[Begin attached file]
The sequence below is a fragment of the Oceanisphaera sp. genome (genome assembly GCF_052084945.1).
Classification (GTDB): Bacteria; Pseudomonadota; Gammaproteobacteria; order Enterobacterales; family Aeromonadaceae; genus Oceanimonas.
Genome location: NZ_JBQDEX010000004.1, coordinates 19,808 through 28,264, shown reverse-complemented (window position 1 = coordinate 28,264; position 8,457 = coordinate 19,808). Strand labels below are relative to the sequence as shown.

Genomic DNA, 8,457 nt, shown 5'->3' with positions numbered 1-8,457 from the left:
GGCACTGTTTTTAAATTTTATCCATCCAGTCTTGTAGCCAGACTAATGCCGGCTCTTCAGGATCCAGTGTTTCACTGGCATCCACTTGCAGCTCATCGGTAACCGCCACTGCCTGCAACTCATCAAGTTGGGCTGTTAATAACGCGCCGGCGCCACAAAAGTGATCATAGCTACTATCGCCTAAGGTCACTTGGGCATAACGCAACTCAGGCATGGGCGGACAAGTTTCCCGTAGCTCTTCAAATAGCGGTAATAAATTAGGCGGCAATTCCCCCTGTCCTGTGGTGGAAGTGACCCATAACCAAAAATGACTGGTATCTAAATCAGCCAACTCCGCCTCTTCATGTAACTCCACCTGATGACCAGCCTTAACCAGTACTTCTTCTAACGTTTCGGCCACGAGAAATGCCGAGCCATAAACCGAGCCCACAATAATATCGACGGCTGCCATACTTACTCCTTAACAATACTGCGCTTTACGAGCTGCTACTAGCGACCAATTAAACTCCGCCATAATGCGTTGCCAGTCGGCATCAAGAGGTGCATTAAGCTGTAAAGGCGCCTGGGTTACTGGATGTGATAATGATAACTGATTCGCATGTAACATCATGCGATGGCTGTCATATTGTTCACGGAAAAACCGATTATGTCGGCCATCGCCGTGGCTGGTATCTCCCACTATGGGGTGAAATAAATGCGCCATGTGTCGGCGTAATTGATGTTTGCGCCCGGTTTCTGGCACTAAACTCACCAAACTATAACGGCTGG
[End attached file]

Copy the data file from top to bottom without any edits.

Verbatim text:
The sequence below is a fragment of the Oceanisphaera sp. genome (genome assembly GCF_052084945.1).
Classification (GTDB): Bacteria; Pseudomonadota; Gammaproteobacteria; order Enterobacterales; family Aeromonadaceae; genus Oceanimonas.
Genome location: NZ_JBQDEX010000004.1, coordinates 19,808 through 28,264, shown reverse-complemented (window position 1 = coordinate 28,264; position 8,457 = coordinate 19,808). Strand labels below are relative to the sequence as shown.

Genomic DNA, 8,457 nt, shown 5'->3' with positions numbered 1-8,457 from the left:
GGCACTGTTTTTAAATTTTATCCATCCAGTCTTGTAGCCAGACTAATGCCGGCTCTTCAGGATCCAGTGTTTCACTGGCATCCACTTGCAGCTCATCGGTAACCGCCACTGCCTGCAACTCATCAAGTTGGGCTGTTAATAACGCGCCGGCGCCACAAAAGTGATCATAGCTACTATCGCCTAAGGTCACTTGGGCATAACGCAACTCAGGCATGGGCGGACAAGTTTCCCGTAGCTCTTCAAATAGCGGTAATAAATTAGGCGGCAATTCCCCCTGTCCTGTGGTGGAAGTGACCCATAACCAAAAATGACTGGTATCTAAATCAGCCAACTCCGCCTCTTCATGTAACTCCACCTGATGACCAGCCTTAACCAGTACTTCTTCTAACGTTTCGGCCACGAGAAATGCCGAGCCATAAACCGAGCCCACAATAATATCGACGGCTGCCATACTTACTCCTTAACAATACTGCGCTTTACGAGCTGCTACTAGCGACCAATTAAACTCCGCCATAATGCGTTGCCAGTCGGCATCAAGAGGTGCATTAAGCTGTAAAGGCGCCTGGGTTACTGGATGTGATAATGATAACTGATTCGCATGTAACATCATGCGATGGCTGTCATATTGTTCACGGAAAAACCGATTATGTCGGCCATCGCCGTGGCTGGTATCTCCCACTATGGGGTGAAATAAATGCGCCATGTGTCGGCGTAATTGATGTTTGCGCCCGGTTTCTGGCACTAAACTCACCAAACTATAACGGCTGG